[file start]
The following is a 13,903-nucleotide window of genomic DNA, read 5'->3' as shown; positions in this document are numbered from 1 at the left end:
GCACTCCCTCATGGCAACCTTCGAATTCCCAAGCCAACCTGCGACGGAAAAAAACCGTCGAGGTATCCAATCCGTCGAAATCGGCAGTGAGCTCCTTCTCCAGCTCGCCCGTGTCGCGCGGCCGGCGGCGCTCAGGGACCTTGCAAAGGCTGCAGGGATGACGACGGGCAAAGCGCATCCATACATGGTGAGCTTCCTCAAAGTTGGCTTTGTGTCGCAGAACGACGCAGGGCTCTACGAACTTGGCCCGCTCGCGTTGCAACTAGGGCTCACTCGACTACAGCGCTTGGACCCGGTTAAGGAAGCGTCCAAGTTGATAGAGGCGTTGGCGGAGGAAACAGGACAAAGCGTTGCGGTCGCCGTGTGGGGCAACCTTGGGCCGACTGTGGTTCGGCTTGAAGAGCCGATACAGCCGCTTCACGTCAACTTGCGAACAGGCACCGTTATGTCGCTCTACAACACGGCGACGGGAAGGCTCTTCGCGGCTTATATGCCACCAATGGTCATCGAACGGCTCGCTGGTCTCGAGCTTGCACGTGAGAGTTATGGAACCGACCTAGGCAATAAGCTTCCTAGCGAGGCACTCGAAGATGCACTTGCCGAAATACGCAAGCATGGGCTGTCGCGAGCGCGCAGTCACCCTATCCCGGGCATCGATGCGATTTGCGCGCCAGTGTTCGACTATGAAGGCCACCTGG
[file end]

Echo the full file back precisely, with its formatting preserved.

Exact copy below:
The following is a 13,903-nucleotide window of genomic DNA, read 5'->3' as shown; positions in this document are numbered from 1 at the left end:
GCACTCCCTCATGGCAACCTTCGAATTCCCAAGCCAACCTGCGACGGAAAAAAACCGTCGAGGTATCCAATCCGTCGAAATCGGCAGTGAGCTCCTTCTCCAGCTCGCCCGTGTCGCGCGGCCGGCGGCGCTCAGGGACCTTGCAAAGGCTGCAGGGATGACGACGGGCAAAGCGCATCCATACATGGTGAGCTTCCTCAAAGTTGGCTTTGTGTCGCAGAACGACGCAGGGCTCTACGAACTTGGCCCGCTCGCGTTGCAACTAGGGCTCACTCGACTACAGCGCTTGGACCCGGTTAAGGAAGCGTCCAAGTTGATAGAGGCGTTGGCGGAGGAAACAGGACAAAGCGTTGCGGTCGCCGTGTGGGGCAACCTTGGGCCGACTGTGGTTCGGCTTGAAGAGCCGATACAGCCGCTTCACGTCAACTTGCGAACAGGCACCGTTATGTCGCTCTACAACACGGCGACGGGAAGGCTCTTCGCGGCTTATATGCCACCAATGGTCATCGAACGGCTCGCTGGTCTCGAGCTTGCACGTGAGAGTTATGGAACCGACCTAGGCAATAAGCTTCCTAGCGAGGCACTCGAAGATGCACTTGCCGAAATACGCAAGCATGGGCTGTCGCGAGCGCGCAGTCACCCTATCCCGGGCATCGATGCGATTTGCGCGCCAGTGTTCGACTATGAAGGCCACCTGG